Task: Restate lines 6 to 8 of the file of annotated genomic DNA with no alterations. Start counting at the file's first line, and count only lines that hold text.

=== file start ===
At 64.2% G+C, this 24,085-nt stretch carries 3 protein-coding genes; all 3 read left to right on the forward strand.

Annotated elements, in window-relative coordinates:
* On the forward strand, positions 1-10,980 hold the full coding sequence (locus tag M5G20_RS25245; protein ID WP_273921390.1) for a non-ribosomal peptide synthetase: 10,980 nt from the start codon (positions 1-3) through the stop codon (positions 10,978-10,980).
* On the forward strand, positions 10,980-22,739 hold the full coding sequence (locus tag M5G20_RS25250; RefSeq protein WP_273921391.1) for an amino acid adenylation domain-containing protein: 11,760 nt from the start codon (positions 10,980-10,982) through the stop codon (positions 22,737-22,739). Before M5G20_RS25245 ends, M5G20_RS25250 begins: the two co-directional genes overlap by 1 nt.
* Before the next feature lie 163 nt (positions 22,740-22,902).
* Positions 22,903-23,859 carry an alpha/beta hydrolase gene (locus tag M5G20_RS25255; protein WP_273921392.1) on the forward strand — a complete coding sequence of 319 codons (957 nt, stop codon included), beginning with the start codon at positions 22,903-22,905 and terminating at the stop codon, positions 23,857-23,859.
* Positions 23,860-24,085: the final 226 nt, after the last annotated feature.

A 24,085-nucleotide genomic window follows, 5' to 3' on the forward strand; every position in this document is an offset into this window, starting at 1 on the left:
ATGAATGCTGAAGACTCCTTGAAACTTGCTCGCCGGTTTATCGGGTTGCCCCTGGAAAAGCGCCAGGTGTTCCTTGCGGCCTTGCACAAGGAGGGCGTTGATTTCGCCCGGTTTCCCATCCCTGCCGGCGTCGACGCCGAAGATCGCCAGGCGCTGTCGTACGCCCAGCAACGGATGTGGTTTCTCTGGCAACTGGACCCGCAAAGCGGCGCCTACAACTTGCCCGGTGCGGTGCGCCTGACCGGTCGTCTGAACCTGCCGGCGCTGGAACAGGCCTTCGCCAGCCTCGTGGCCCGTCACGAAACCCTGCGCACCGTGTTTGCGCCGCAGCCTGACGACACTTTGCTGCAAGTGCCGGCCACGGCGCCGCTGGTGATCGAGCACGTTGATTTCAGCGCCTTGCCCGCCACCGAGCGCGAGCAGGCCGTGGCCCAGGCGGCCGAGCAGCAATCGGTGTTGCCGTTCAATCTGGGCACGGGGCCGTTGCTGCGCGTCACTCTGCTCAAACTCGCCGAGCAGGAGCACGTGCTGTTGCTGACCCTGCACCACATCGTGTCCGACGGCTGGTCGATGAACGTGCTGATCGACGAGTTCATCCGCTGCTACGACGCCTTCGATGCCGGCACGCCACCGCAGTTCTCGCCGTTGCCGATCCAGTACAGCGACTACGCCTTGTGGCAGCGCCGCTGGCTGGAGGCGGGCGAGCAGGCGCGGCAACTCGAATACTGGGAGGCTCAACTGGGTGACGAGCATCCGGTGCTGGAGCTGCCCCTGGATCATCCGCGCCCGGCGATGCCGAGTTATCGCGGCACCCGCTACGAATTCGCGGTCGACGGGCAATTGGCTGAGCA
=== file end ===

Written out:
* Positions 22,903-23,859 carry an alpha/beta hydrolase gene (locus tag M5G20_RS25255; protein WP_273921392.1) on the forward strand — a complete coding sequence of 319 codons (957 nt, stop codon included), beginning with the start codon at positions 22,903-22,905 and terminating at the stop codon, positions 23,857-23,859.
* Positions 23,860-24,085: the final 226 nt, after the last annotated feature.

A 24,085-nucleotide genomic window follows, 5' to 3' on the forward strand; every position in this document is an offset into this window, starting at 1 on the left: